Thanks to a well-timed brochure arrival and enticing voucher giveaway with every test drive, I’ve been seriously toying with getting to grips with a new Citroen C3 recently. However, being a child of the 80’s and a product of a youth spent hunting for princesses with Italian plumbers and defending the earth from alien attack…. this advert means I’m now severely tempted to call up a Kent Alfa Romeo dealer and take a spin in a MiTo instead / aswell…
Is it wrong that I’m so easily lead? Or am I actually the target-market for Alfa Romeo and their little MiTo and their ad agency knows exactly how to attract me; with a little slab of nostalgia for arcade games?
I remember my first driving lessons. Nervous, sweating palms, twitchy feet, hesitant movements and constant double checking of the roads before crawling along and that was just the driving instructor.
I kid, of course. Driving instructors are made of stronger stuff, and with due reason. While my driving lessons in Essex weren’t all that perilous – I’d had more than a few preparatory experiences behind the wheel – I saw and heard of many that were. And it’s not just in the UK too, as a stroll through youtube revealed:
Now I’ll admit, I was a little mislead and suitable disappointed by this video. I’m a huge fan of the whole augmented reality thing and have been since seeing it for the first time at an expo last year so the idea of augmented driving lessons really appealed. However….
The idea of taking driving lessons again disturbs me. It’s been well over ten years since I passed my test and I know I’ve picked up some real bad habbits – like muscling along on the speed, driving with my knees, not using the handbrake 100% of the time I should be…. – and might not pass so easily. However, if I were to choose between taking driving lessons in Kent or driving lessons sat at my iMac and using the webcam…. I can readily leave my car keys at home.
That being said there may be a couple of problems. You wouldn’t necessarily learn anything except theory and procedures. Perhaps you could learn braking distances but… you wouldn’t learn the all important pyhisical elements like handling the car itself, changing gears (though this is American and half the time I don’t think they learn either over there).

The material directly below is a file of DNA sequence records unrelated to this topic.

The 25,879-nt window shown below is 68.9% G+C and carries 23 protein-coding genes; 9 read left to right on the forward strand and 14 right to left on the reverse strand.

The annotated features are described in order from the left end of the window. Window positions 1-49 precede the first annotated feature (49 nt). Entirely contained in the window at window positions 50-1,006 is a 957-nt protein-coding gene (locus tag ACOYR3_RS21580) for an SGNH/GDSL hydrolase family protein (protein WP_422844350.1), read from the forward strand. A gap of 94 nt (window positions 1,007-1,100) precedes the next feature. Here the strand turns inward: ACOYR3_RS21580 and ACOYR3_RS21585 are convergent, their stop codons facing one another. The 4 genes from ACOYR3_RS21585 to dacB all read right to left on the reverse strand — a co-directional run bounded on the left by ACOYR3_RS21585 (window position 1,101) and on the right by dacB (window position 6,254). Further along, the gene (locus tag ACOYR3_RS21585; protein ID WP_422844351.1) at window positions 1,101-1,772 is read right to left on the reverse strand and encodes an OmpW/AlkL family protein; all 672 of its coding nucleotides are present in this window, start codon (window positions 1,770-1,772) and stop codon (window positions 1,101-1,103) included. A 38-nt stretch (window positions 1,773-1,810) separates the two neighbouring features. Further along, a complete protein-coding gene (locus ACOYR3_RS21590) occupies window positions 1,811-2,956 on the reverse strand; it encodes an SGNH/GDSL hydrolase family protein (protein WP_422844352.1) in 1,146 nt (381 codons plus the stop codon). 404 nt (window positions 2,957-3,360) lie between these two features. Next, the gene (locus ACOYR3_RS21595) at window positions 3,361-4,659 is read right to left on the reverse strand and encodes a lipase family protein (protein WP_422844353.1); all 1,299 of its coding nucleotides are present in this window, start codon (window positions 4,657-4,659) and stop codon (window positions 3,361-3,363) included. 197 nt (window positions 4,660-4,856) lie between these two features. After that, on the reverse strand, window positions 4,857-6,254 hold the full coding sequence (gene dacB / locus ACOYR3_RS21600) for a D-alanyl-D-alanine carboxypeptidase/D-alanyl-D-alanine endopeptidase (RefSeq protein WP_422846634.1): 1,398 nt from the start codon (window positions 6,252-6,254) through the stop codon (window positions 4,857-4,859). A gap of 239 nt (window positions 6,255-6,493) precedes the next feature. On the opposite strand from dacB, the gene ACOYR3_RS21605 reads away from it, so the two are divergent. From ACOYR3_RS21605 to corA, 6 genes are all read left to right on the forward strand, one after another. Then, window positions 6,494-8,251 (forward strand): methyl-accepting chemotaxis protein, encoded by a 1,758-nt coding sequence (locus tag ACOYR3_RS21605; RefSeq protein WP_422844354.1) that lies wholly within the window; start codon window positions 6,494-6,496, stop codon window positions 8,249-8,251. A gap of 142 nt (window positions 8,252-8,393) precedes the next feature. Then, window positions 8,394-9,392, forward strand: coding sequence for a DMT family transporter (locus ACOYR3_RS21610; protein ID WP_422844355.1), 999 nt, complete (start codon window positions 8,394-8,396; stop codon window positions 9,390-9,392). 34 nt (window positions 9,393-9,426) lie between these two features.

Should this technology really take off though I can see a real practical use for this – put the code on the back of the highway code and away you go. Visual, 3-d representation of breaking distances, turning procedures etc. I reckon it’d be a whole lot more tangible for learners than the pictures and diagrams in the book. You could even incorporate the roadsigns in there and how they should be reacted to.
This started off a bit slow and “meh” but once this guy whips out his mobile….
From what I remember of my driving lessons in Kent, it’s pretty rare to get a lesson in anything other than a driving school’s car and it’s clear looking at this why they want those duel controls so much.
I guess they’re a little more relaxed about the whole thing in the states. Which is odd considering how much of a rage these three fly into. Surely at some point they’d suss out that this dude’s driving pretty confidently for a learner… but then the Yanks are prone to a bit of self-importance and I’m sure an American driving instructor imagines people incapable of mastering a motor vehicle before their arrival.
Anyone remember that Simpsons episode where Homer visits the motor show? Remember how everyone goes up to the model next to the car available as a prize and asks “do you come with the car?”
It’s got to have come from somewhere and if you attend any motor show you’ll see models and girls showing off cars on most of the stands but Alfa certainly took it to new heights in Moscow last year:
Not that I’m complaining.
Still, I’m more likely to see those girls dancing around my motor in the car park than I am the 8C Competizione, never got to see that Alfa Romeo in Kent.
Anyone remember those old Ka posters where they tried to make it look evil? Only it came off looking as genuinely evil as next door’s neutered moggy… Thing is, little cars like the Ka or the 500 have a pretty tough time looking… well, tough.
Well, Romeo Ferraris have managed to pull it off. They’ve taken what has to be one of the cutest cars around – the Fiat 500 – and merged it with Darth Vader’s helmet and a rocket. The result is something pretty terrifying.
The thing with concept cars is that they don’t always look quite like a car. Does anyone else thing that Hondas CR-Z concept car looks the spitting image of a Gopher?! Not sure what their design stimulant was in the beginning (big nose – slitty eyes) but it’s quite the puzzler.